eaten cold. _ Mrs. Abbott. 

Com Stai'cli Cream. 

One quart of milk, three eggs, two table-spoons full of corn 
starch, flavor and sweeten to taste. Boil until thick as jelly. 
Save whites of two eggs for frosting to put over the top. Plit in 
the oven and brown. To be eaten cold. Mrs. Abbott. 

I<emon Pie. Without Eggs. 

One cup full of sugar, one-half cup full of water, one spoon 
full of flour, one large lemon. Mix flour and water together and 
boil. Sash crust. Mrs. W. F. Thompson. 

PIES. 33 


— dealkr:. in - 

Stoves, Hardware and House FurpisljiDg Soods, 

An Elegant Line of rroods at very Low Prices. 

State Agents for the Golden Star OiT Stove, 



Mlmce Pie. 

Two cups full of cold lean boiled meat, chopped fine, five cups 
full of apples, chopped, one cup full of suet, chopped, one and a 
half cups full of raisins, one cup full of currants, two and one-half 
cups full of sugar, two tea-spoons full of ground cloves, five tea- 
spoons full of cinnamon, two tea-spoons full of salt, one quart of 
cider, one-half cup full of vinegar, one-half quart of good molas- 
ses. Mix well and add juice of one lemon. Cook twenty min- 
utes before putting in crock. Add more cider if desired. 

Mrs. M. H. Moore. 

Cocoanut Pie. 

One-half pint of milk, two eggs. Pour boiling water on one- 
half tea-cup full of cocoanut and let it stand for one-half hour. 
Then add it and sweeten to taste. Mrs. Abbott 

Cliarlotte's Lieniou Pie. 

Take one table-spoon full of corn starch, and wet it in a little 
cold water. Add a little salt, and pour on it a tea-cup full of boil- 
ing water, and let it cool. Take tiie juice and rind of one lemon, 
one tea-cup full of sugar, and the beaten yolks of two eggs, stir 
the whole, starch and all, well together. Put on an undercrust 
and bake. When baked, add frosting made of the whites of the 
eggs, beaten to a stiff froth. Add to this last a little lemon juice 
and sugar. Brown. Mhs. Wells^ 

34 CAsrmss. 

Fill blank space with your own recipe. 

Peanut Candy. 

Two and one-half tea-cups full of New Orleans molasses, two 
tea-cups full of sugar, a small cup full of water, butter the size of 
an egg. Boil until it will harden when dropped in water. Add 
one and one-half tea-spoons full of soda while on the stove, and 
three quarts of peanuts, halved. Turn out on buttered tin. 
This makes a large quantity. Miss Armsby. 


One pound of powdered sugar, whites of five eggs, twelve 
drops of lemon or almond. Beat eggs to a froth. Add sugar 
gradually. Add essence. Beat the whole very hard. Lay a 
buttered sheet of paper on a tin pan, drop a little of sugar and 
egg, bake in a cool oven until a delicate brown. Place two 
together with egg, until they stick. Mrs. D. B. Keeler. 


One-half pound of baker's chocolate, two and one-half pounds 
of brown sugar, one large cup of milk, one-fourth pound of but- 
ter, flavor with vanilla or almond. Boil hard twenty minutes. 
Cool on buttered plates, Mrs. Keeler. 



(]!arry a complete liiu- of 

•^Jlouse Furnishing 6oods and Table (3utleryi<- 

Refrigerators, Ice Cream Freezers, Adams & Westlake Oil Stoves. 

If you want first tiuality of goods at low prices, call at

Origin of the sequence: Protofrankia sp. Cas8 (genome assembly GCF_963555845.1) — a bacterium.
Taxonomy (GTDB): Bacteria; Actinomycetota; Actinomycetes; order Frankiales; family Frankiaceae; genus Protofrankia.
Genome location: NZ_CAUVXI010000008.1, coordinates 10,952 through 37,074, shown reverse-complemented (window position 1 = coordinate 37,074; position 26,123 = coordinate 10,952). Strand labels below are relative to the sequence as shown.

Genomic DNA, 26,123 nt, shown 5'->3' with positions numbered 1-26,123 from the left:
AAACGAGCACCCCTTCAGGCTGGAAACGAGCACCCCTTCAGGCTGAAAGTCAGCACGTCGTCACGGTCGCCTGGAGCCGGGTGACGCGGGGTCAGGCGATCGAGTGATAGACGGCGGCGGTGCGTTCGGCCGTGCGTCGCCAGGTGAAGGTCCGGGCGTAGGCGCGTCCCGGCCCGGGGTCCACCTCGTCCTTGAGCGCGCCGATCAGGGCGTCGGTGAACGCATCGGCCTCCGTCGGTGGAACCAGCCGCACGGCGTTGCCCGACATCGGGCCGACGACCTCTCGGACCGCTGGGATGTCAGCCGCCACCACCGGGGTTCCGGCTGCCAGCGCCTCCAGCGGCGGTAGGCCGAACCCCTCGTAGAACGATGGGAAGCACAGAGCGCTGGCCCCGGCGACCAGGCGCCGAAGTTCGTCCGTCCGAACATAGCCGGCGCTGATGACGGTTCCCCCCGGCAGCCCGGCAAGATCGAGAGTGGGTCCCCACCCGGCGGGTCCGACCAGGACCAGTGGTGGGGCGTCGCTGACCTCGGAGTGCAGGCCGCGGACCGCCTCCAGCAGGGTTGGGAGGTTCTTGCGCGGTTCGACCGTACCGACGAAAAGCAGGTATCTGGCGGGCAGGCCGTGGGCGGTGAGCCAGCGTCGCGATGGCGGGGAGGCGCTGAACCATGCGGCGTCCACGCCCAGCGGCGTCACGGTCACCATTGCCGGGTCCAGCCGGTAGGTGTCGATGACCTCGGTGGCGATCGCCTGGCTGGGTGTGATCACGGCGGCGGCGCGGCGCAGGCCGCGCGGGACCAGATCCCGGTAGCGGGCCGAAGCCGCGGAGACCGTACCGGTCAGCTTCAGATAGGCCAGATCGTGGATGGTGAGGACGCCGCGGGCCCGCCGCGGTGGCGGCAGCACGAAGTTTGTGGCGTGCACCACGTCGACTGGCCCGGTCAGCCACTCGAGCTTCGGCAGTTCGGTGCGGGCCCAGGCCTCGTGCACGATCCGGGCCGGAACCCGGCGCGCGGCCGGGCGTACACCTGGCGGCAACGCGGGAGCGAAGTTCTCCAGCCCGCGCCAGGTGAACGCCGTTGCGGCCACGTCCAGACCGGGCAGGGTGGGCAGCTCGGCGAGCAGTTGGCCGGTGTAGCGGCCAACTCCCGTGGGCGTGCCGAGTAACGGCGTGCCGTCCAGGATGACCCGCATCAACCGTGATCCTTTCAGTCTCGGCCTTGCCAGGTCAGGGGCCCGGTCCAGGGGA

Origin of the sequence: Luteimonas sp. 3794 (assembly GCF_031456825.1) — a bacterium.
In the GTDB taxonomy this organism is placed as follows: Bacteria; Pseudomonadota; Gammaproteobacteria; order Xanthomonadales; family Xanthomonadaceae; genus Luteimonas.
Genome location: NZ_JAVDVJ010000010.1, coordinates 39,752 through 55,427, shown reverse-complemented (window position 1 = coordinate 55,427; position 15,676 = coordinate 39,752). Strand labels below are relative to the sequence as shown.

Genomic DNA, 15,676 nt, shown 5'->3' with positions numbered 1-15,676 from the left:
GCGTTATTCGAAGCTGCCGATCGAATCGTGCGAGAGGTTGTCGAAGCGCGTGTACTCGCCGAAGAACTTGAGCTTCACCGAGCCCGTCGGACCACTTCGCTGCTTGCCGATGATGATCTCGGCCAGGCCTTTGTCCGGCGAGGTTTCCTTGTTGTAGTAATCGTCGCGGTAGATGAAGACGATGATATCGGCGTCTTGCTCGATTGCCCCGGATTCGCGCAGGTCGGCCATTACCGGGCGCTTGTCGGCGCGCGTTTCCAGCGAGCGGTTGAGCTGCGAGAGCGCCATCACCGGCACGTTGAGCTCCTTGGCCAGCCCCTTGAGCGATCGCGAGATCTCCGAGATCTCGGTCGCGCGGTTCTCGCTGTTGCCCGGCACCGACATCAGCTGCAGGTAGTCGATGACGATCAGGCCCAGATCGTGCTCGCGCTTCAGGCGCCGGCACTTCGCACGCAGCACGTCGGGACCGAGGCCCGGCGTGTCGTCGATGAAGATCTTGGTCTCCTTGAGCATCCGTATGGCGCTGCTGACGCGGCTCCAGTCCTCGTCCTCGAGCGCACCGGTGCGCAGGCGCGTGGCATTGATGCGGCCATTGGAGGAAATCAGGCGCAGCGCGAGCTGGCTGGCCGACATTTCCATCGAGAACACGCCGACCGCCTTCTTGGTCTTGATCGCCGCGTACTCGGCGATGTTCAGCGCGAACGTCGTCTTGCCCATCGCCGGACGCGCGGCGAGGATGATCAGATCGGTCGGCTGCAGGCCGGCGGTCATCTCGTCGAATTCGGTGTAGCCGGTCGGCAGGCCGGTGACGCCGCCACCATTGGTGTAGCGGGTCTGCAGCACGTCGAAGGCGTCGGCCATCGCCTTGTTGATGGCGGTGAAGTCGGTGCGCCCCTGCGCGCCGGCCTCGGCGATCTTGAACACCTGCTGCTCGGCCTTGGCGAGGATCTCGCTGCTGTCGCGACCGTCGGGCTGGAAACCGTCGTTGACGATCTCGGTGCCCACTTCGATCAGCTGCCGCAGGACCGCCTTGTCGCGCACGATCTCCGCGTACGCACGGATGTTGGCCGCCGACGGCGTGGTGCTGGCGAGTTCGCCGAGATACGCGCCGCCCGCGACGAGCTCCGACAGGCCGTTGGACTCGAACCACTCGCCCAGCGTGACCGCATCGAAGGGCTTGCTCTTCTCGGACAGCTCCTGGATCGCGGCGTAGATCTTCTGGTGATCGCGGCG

416 Larimer St., DENVER, COLO. 

Liemoii Caiuly. 

Two cups full of white sugar, half a cup full of vinegar, one 
cup full of water. Boil seven minutes, without stirring. Flavor 
with lemon and pour on buttered tin. Miss Armsbv. 

Chocolate Creams, 

Two cups full of granulated sugar, one-half cup full of water, 
flavor with vanilla and boil five minutes. Take out of doors and 
stir until it hardens. Roll into small balls and dip into melted 
c•hocolatc^ Miss Armsbv. 


Boiliitg Ham. 

In the morning wipe it oft ; if there are any rusty or discolored 
spots, scrape them oft". The ham should be boiled very slowly ; 
on this depends the sweetness and ftakiness of the lean ham. 
Some whole cloves and a bouquet of herbs may be added to the 
boiling water with good effect. When the ham is done, set the 
kettle oft" the fire, and let the ham remain in the water until it is 
cold. It will absorb a great deal of the juices that have boiled 
out. Then lay it in a large dripping pan, and spread a mixture, 
made after the following directions, over the ham : Take hall a 
cup full of brown sugar, a tea-spoon full of browned flour ; moisten 
it with a little sweet cream. Then set the pan in the oven and let 
the ham brown. When cold, cut it in very thin slices, and the fla- 
vor will be delicious. Mrs. Havs, 


Fill blank sparr with your own recipe. 



ROOMS 34, 36 & 38 KING BLOCK, 

©) Established 1873. 


blank space with your own recipe. 











— 40— 

Fill blank space with your own recipe. 


Architect R. S. Roesclilaub King Block 

Ijakery — J. E. Bussey -- 587 Champa 

Books Chain & Hardy 414 Larimer 

Book Agency Cliarles VVestley Inter-Ocean Hotel 

Jk)ok Printers Collier & Cleaveland 3S6 Holladay 

Clothintr Skinner Bros. & Wright --i6lh & Lawrence 

Carriages Robertson Carriage Co 379 Arapahoe 

Confectionery —E. A. Tiinnell & Co 370 Curtis 

Dentistry C.N Guyer King Block 

Dentistry Sniedley & Beals Skinner Block 

Dressmaking Madame Keith 471 Champa 

Drugs W. A. Hover & Co i6th and Curtis 

Dry Goods J. Jay Joslin 384 Lawrence 

Engraving J. M. Bagley Opera House 

Eurniture Kilpatrick & Brown 410 Lawrence 

Groceries Robt. Marquis & Co .-,-i6th and Stout 

Hats and Eurs Weber, Owen & Co 382 Larimer 

House Eurnishing C A. Roberts 416 Larimer 

Insurance, &c Chamberlin, Mills & Packard--28o Eifteenth 

Jewelry C. W. Little 408 Lawrence 

Jewelry Tryner -Tabor Block 

i^awyers Rogers & McCord 283 Eifteenth 

Lumber W. E. Thompson - 196 Sixteenth 

Metal Works Day & Diercks 290 Seventeenth 

Paints and Wall Paper B. L. James 373 Arapahoe 

Printers' Supplies 1. P. Spiniiig 369 Holladay 

Photographs J. Collier 4^5 ^^ Larimer 

Physicians Hart & Smythe Ring Block 

Plumbing Jolmson & Co 299 P^ifteenth 

Real Estate P^letcher & Burchard 345 Sixteenth 

Shoes Niesz & Co 286 Eifteenth 

Stoves Kent & Colver -- 452 Larimer 

Taik)rs John Sinclair & Co 384 Larimer 

Trunks _-. A. M. Meek 16th and Lawrence 

H. P.. Chambeulin. E. S. Mi 


CHAMBERLIN, MIL ,,,,,^,^. . 






E.states managed and rents collected on reasonable terms. 

280 Fifteenth Street,